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  1. Respiratory Distress: If you see rapid breathing, flaring of the nose, grunting while breathing or bluish skin that refuses to fade, your newborn might be having breathing difficulties.

  2. Constant vomiting: It is normal for infants to spit up milk after feeds. But frequent vomiting is not. Be sure to mention this to the paediatrician. Your baby might be lactose intolerant or allergic to breast milk.

  3. Oral Thrush: When yeast starts manifesting in your baby’s mouth, it might end in oral thrush. Talk to your paediatrician and see if your little one needs a prescription of anti-fungal medication

Newborn Care

Make sure you do not shake your baby especially when they won't stop crying. Your baby's neck is still very weak and cannot fully support his head. Shaking can cause your baby’s fragile brain to slide back and forth within his skull, possibly inflicting irreversible brain trauma also known as shaken baby syndrome.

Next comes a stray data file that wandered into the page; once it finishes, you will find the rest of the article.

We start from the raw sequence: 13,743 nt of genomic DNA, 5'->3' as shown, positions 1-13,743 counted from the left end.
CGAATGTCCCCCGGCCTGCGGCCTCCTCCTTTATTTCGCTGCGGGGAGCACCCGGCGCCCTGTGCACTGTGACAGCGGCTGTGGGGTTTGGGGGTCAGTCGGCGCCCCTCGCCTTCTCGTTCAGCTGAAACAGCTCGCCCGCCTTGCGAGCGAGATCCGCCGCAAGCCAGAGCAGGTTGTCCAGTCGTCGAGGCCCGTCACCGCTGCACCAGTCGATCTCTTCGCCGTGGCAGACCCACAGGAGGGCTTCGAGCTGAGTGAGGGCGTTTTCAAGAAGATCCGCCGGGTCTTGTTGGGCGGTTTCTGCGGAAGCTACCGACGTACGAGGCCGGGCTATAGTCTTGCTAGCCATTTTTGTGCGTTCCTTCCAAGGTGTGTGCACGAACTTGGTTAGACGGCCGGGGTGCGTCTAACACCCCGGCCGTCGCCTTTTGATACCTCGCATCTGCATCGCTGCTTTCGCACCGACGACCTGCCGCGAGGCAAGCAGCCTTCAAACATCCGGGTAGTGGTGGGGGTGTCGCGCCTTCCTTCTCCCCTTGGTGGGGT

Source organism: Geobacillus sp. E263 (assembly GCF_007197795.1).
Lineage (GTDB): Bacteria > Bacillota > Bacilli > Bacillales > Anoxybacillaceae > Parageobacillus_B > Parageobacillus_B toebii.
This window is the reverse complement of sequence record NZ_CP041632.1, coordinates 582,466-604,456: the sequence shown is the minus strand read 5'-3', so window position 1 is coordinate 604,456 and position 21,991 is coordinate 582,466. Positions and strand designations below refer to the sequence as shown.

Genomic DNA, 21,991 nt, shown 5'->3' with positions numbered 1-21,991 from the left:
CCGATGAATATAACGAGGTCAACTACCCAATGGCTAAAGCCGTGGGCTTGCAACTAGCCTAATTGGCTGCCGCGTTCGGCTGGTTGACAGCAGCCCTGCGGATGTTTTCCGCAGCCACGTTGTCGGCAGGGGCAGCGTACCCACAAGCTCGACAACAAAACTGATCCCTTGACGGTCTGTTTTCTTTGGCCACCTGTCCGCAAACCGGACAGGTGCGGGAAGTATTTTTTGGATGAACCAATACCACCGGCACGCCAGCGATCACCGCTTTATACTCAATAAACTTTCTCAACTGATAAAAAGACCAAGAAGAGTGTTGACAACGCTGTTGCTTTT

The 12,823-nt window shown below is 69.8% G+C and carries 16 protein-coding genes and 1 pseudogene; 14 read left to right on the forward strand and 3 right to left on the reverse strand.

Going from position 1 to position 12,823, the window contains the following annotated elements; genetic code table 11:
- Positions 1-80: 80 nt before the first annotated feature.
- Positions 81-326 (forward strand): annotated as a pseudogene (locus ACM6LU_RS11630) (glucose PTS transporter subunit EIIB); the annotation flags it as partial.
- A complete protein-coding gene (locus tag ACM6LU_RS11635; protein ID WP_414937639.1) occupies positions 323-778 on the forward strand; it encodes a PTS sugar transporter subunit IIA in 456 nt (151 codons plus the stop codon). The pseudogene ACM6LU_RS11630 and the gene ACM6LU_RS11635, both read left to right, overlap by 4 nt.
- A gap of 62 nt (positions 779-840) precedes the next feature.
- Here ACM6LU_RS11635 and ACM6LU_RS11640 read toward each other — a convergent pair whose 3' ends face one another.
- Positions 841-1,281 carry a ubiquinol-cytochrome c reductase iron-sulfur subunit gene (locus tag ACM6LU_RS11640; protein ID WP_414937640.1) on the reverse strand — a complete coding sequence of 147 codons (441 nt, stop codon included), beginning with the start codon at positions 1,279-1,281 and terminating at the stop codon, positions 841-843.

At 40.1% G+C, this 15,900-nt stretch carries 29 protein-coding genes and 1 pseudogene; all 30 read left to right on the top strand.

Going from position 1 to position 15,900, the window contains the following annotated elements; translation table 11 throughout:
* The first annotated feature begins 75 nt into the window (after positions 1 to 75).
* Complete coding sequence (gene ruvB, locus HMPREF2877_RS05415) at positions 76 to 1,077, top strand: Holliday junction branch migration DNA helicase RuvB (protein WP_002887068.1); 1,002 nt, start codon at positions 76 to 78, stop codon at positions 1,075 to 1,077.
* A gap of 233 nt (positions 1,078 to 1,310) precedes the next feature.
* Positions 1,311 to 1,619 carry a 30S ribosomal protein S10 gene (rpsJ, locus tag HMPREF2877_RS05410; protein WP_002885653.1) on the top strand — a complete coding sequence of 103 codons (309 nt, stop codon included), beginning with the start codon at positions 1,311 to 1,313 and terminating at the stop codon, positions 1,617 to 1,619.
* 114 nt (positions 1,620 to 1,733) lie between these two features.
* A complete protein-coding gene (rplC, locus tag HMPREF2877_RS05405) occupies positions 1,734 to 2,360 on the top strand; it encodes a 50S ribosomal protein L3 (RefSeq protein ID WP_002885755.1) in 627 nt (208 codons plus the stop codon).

Ensure that the room your newborn is sleeping in is of the right temperature. The ideal room temperature is 24ºC if you are using an air conditioner. At this temperature, their body is not fighting to stay cool or trying to warm up.

Here's another tip for mums with baby boys: remember that when cool air hits your newborn's private parts, it might make him pee. So open his diaper slowly and with caution, so that you can catch the stream before it goes everywhere else!

New Parent Wellness

If you can get extra help around the house, take it because chances are you will be tired and sleep-deprived. Nap when your baby naps. You can always live with a bit of mess at home as long as you get sufficient rest.

Even if it is difficult going through your 3 week old baby development and milestones, remember that they don't always stay that small and dependent on you forever. Like many parents before you, you will pull through as well.

Enjoy this epic journey of getting to know your little one and create new memories one day at a time. Someday you will look back and remember that it was well worth it.

 

Source: KidsHealth